Second, initiatives to raise motivation are often outsourced to private and voluntary organisations by schools abdicating territory that is fundamentally theirs. They need to reclaim this and put motivation at the heart of what they are about.
In the third paradox, we have A Curriculum for Excellence pointing towards pupil responsibility while practice is encouraging dependency in children.
To raise achievement, the education system is hyperactively spoon-feeding children who then fail to assume responsibility for constructing their own learning.
Pupils come to school with the mindset that the teacher must control and entertain as well as teach them, and so they will taunt probationers facing this challenge. As one headteacher suggested to me recently, schools are places where young people go to watch old people work. Motivation is not a quality of the learner, but a transaction between the learner and the context. We need to think hard about when and how classrooms started nurturing this over-dependency.
The report pinpoints how the value of education has been eroded, leading to the increasing polarisation between improving and "stuck" groups. It doesn't, however, try to explain this. My own view is that sections of society have so little sense of personal responsibility for their lives that they don't recognise or see a way out of this culture of learned helplessness.
The issue of pupils needing to take responsibility is mentioned but needs further development. We need to harness methodologies that nurture pupil responsibility, including personal learning planning and Assessment is For Learning.
The fourth paradox is about how society expects schools to socialise pupils to believe in their personal rights and individuality, despite the collective nature of school life where most teachers rarely are able to interact with individual pupils.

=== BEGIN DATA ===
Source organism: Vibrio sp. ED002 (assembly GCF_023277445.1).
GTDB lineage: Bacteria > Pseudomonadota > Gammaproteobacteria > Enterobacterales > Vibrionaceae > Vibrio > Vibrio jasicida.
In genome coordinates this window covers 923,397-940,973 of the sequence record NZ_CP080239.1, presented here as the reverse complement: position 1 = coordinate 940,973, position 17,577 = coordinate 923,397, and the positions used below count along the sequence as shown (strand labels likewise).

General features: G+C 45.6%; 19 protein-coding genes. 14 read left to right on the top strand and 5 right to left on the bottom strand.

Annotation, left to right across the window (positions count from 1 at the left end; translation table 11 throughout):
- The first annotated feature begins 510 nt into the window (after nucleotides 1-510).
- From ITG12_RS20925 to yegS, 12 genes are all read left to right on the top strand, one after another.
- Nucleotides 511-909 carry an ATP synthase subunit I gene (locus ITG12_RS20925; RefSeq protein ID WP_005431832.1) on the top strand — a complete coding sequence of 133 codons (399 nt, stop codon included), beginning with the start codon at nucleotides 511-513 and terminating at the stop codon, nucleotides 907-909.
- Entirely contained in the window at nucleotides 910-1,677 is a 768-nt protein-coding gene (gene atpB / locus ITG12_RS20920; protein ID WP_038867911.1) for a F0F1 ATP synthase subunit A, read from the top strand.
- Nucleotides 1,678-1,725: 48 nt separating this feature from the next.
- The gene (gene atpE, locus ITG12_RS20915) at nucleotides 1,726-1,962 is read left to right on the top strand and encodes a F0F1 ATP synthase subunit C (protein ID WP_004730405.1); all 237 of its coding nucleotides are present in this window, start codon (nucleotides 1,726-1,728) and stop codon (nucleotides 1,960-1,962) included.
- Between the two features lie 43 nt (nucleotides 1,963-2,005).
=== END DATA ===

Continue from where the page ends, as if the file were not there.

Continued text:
The report underlines the need for different strategies to engage different pupils. The biggest challenge to schools in motivating pupils is that they are all different. I'm not sure, however, if there is a full appreciation at any level in education of the range of what I call "learning stances"
within any one class and how big a challenge this really is for teachers.
There is much to be done on clarifying the key differences between pupils and developing the capacity of schools to tune into and respond to these differences.
The fifth paradox is that pupils want to be treated the same. But equality that doesn't recognise differences is demoralising and unfair. Teachers need to treat pupils according to their needs, so we need to find ways to help pupils to understand that they have different needs.
Teachers, like emotions, are never in neutral and can affect children either positively or negatively. Teachers can sometimes treat pupils rigidly on their terms and then get caught up in the behavioural backlash.
Motivating pupils requires reflective rather than reactive teaching. This is what makes the reflective practitioner so successful.
Alan McLean is an educational psychologist in Glasgow and was an adviser to the parliamentary inquiry on pupil motivation.